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PSBT Howto for Bitcoin Core

Since Bitcoin Core 0.17, an RPC interface exists for Partially Signed Bitcoin Transactions (PSBTs, as specified in BIP 174).

This document describes the overall workflow for producing signed transactions through the use of PSBT, and the specific RPC commands used in typical scenarios.

PSBT in general

PSBT is an interchange format for Bitcoin transactions that are not fully signed yet, together with relevant metadata to help entities work towards signing it. It is intended to simplify workflows where multiple parties need to cooperate to produce a transaction. Examples include hardware wallets, multisig setups, and CoinJoin transactions.

Overall workflow

Overall, the construction of a fully signed Bitcoin transaction goes through the following steps:

  • A Creator proposes a particular transaction to be created. They construct a PSBT that contains certain inputs and outputs, but no additional metadata.
  • For each input, an Updater adds information about the UTXOs being spent by the transaction to the PSBT. They also add information about the scripts and public keys involved in each of the inputs (and possibly outputs) of the PSBT.
  • Signers inspect the transaction and its metadata to decide whether they agree with the transaction. They can use amount information from the UTXOs to assess the values and fees involved. If they agree, they produce a partial signature for the inputs for which they have relevant key(s).
  • A Finalizer is run for each input to convert the partial signatures and possibly script information into a final scriptSig and/or scriptWitness.
  • An Extractor produces a valid Bitcoin transaction (in network format) from a PSBT for which all inputs are finalized.

Generally, each of the above (excluding Creator and Extractor) will simply add more and more data to a particular PSBT, until all inputs are fully signed. In a naive workflow, they all have to operate sequentially, passing the PSBT from one to the next, until the Extractor can convert it to a real transaction. In order to permit parallel operation, Combiners can be employed which merge metadata from different PSBTs for the same unsigned transaction.

The names above in bold are the names of the roles defined in BIP174. They're useful in understanding the underlying steps, but in practice, software and hardware implementations will typically implement multiple roles simultaneously.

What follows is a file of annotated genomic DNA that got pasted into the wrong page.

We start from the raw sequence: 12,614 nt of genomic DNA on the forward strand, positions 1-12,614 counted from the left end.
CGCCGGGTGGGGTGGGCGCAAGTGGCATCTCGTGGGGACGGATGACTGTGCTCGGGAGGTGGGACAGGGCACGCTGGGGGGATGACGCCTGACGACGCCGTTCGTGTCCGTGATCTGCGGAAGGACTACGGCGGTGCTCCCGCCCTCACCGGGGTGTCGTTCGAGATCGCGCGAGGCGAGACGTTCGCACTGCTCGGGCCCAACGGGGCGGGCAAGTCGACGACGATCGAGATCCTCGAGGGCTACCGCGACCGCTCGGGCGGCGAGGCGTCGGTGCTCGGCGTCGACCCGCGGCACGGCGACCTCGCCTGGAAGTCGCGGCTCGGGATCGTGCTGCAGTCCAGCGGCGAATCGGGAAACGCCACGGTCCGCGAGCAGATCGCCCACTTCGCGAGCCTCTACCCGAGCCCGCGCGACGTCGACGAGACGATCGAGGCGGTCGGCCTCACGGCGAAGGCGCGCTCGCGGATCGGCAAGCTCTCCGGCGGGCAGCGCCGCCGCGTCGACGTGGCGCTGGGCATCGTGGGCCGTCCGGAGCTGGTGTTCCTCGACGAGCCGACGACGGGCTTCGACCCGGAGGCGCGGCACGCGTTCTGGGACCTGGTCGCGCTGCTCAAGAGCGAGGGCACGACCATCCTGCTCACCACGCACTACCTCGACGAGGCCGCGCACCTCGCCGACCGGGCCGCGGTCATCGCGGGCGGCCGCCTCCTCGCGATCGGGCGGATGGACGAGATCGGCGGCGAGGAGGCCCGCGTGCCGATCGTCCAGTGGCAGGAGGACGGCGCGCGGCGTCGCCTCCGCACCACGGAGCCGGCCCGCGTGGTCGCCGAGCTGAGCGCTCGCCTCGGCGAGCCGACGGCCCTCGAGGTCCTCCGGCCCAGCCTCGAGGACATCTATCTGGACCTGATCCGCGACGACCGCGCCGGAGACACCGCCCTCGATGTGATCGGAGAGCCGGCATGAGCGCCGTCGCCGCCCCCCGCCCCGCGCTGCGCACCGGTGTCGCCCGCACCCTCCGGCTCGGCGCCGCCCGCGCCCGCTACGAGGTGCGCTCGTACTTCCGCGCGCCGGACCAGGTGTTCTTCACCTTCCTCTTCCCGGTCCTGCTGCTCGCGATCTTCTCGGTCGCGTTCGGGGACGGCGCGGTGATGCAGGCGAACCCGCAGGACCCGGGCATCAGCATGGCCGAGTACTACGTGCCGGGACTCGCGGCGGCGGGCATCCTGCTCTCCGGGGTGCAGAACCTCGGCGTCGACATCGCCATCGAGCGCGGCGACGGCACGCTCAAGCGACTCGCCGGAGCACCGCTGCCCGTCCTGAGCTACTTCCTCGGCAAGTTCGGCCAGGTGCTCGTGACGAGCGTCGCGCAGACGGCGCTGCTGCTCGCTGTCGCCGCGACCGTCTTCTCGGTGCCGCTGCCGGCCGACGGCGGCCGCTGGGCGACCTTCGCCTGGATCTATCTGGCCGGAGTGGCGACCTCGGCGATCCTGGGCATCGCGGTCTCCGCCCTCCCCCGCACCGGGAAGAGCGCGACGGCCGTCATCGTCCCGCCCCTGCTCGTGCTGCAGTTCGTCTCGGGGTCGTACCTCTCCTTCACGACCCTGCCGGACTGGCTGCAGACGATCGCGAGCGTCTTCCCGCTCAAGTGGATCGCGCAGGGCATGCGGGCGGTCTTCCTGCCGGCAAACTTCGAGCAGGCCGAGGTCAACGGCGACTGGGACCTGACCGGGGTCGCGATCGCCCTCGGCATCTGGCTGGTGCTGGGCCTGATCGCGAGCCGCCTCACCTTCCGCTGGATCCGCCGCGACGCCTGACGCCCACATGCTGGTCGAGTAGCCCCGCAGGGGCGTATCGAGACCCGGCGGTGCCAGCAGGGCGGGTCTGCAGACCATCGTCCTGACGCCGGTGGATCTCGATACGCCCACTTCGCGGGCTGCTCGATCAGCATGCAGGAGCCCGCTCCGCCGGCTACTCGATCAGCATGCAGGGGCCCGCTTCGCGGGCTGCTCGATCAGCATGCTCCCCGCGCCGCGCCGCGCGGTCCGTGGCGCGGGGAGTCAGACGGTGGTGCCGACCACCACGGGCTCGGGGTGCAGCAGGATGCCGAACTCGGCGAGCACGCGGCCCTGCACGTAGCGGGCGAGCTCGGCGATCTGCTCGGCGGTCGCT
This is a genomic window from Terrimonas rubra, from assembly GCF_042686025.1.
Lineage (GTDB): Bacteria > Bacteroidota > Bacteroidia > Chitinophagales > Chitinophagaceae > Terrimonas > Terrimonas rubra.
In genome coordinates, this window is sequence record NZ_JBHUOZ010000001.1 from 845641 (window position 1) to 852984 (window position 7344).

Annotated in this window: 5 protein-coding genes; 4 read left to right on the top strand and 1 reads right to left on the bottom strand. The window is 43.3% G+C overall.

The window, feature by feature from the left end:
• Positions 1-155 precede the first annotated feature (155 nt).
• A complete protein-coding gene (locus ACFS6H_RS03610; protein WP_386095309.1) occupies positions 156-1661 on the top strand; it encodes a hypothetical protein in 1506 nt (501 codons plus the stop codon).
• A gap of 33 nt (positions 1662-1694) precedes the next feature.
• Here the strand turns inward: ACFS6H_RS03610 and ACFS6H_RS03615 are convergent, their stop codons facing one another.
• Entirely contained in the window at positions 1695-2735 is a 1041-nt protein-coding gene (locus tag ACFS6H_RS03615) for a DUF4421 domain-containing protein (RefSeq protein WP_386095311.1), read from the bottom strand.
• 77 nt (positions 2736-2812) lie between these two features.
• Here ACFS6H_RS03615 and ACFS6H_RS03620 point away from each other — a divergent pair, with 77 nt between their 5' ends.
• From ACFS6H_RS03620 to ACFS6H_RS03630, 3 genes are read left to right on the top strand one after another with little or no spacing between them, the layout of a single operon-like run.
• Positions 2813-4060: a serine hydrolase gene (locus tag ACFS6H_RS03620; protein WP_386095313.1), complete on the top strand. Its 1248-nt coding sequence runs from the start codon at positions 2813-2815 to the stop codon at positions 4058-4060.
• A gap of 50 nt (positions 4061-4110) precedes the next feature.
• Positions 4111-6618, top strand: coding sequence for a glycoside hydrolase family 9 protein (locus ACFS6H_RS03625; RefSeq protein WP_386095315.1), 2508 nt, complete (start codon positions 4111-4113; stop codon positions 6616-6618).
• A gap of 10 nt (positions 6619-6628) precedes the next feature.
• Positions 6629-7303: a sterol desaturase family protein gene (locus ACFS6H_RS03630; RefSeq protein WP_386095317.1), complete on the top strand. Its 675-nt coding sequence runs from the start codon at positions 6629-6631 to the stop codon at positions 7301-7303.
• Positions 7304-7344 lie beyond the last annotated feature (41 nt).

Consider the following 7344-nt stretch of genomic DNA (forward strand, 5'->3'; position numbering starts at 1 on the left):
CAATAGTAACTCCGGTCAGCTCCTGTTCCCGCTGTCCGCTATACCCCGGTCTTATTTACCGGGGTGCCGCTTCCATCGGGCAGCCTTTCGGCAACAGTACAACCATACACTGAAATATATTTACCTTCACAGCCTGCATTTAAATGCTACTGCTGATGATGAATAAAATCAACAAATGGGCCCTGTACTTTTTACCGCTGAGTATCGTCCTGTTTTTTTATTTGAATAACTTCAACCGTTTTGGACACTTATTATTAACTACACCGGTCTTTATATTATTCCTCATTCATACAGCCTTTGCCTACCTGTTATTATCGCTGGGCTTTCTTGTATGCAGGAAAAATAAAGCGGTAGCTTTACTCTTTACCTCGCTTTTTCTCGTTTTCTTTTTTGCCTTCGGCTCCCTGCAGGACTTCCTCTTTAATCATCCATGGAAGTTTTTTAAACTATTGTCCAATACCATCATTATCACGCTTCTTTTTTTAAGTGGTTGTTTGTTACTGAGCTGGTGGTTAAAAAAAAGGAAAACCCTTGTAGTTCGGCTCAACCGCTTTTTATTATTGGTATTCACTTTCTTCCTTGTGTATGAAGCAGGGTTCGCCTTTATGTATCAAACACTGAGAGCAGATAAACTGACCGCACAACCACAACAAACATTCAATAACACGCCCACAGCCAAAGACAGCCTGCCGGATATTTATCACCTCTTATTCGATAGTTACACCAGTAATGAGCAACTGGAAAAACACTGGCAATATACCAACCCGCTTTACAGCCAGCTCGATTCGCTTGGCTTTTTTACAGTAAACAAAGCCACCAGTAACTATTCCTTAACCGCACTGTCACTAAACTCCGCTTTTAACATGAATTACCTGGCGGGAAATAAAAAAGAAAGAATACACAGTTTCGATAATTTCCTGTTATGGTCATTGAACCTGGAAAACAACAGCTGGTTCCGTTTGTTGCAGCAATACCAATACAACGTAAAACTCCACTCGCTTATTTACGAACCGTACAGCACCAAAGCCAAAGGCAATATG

PSBT in Bitcoin Core

RPCs

  • converttopsbt (Creator) is a utility RPC that converts an unsigned raw transaction to PSBT format. It ignores existing signatures.
  • createpsbt (Creator) is a utility RPC that takes a list of inputs and outputs and converts them to a PSBT with no additional information. It is equivalent to calling createrawtransaction followed by converttopsbt.
  • walletcreatefundedpsbt (Creator, Updater) is a wallet RPC that creates a PSBT with the specified inputs and outputs, adds additional inputs and change to it to balance it out, and adds relevant metadata. In particular, for inputs that the wallet knows about (counting towards its normal or watch-only balance), UTXO information will be added. For outputs and inputs with UTXO information present, key and script information will be added which the wallet knows about. It is equivalent to running createrawtransaction, followed by fundrawtransaction, and converttopsbt.
  • walletprocesspsbt (Updater, Signer, Finalizer) is a wallet RPC that takes as input a PSBT, adds UTXO, key, and script data to inputs and outputs that miss it, and optionally signs inputs. Where possible it also finalizes the partial signatures.
  • utxoupdatepsbt (Updater) is a node RPC that takes a PSBT and updates it to include information available from the UTXO set (works only for SegWit inputs).
  • finalizepsbt (Finalizer, Extractor) is a utility RPC that finalizes any partial signatures, and if all inputs are finalized, converts the result to a fully signed transaction which can be broadcast with sendrawtransaction.